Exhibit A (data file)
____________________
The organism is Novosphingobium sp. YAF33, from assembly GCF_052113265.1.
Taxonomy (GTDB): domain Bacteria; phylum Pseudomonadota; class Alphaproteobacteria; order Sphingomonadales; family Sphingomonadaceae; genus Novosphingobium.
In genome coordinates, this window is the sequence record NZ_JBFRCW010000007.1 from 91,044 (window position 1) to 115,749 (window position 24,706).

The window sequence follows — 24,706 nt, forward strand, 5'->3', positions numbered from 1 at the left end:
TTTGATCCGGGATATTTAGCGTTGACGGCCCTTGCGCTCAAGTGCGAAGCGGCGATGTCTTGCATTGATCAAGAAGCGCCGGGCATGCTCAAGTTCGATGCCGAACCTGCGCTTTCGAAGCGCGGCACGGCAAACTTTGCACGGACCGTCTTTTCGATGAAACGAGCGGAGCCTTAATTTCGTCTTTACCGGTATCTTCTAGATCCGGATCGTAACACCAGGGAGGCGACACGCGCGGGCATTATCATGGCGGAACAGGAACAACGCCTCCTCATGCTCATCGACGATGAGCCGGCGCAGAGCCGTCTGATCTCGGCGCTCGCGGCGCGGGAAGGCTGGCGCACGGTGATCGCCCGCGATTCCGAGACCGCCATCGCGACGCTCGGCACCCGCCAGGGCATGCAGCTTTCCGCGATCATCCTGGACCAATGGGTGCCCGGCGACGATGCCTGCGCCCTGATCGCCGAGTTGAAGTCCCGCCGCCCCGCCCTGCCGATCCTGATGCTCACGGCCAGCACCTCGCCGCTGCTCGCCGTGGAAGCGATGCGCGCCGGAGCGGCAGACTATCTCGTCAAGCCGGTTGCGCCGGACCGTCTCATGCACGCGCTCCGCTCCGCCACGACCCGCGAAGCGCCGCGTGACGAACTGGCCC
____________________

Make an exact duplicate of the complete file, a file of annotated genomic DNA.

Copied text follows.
The organism is Novosphingobium sp. YAF33, from assembly GCF_052113265.1.
Taxonomy (GTDB): domain Bacteria; phylum Pseudomonadota; class Alphaproteobacteria; order Sphingomonadales; family Sphingomonadaceae; genus Novosphingobium.
In genome coordinates, this window is the sequence record NZ_JBFRCW010000007.1 from 91,044 (window position 1) to 115,749 (window position 24,706).

The window sequence follows — 24,706 nt, forward strand, 5'->3', positions numbered from 1 at the left end:
TTTGATCCGGGATATTTAGCGTTGACGGCCCTTGCGCTCAAGTGCGAAGCGGCGATGTCTTGCATTGATCAAGAAGCGCCGGGCATGCTCAAGTTCGATGCCGAACCTGCGCTTTCGAAGCGCGGCACGGCAAACTTTGCACGGACCGTCTTTTCGATGAAACGAGCGGAGCCTTAATTTCGTCTTTACCGGTATCTTCTAGATCCGGATCGTAACACCAGGGAGGCGACACGCGCGGGCATTATCATGGCGGAACAGGAACAACGCCTCCTCATGCTCATCGACGATGAGCCGGCGCAGAGCCGTCTGATCTCGGCGCTCGCGGCGCGGGAAGGCTGGCGCACGGTGATCGCCCGCGATTCCGAGACCGCCATCGCGACGCTCGGCACCCGCCAGGGCATGCAGCTTTCCGCGATCATCCTGGACCAATGGGTGCCCGGCGACGATGCCTGCGCCCTGATCGCCGAGTTGAAGTCCCGCCGCCCCGCCCTGCCGATCCTGATGCTCACGGCCAGCACCTCGCCGCTGCTCGCCGTGGAAGCGATGCGCGCCGGAGCGGCAGACTATCTCGTCAAGCCGGTTGCGCCGGACCGTCTCATGCACGCGCTCCGCTCCGCCACGACCCGCGAAGCGCCGCGTGACGAACTGGCCC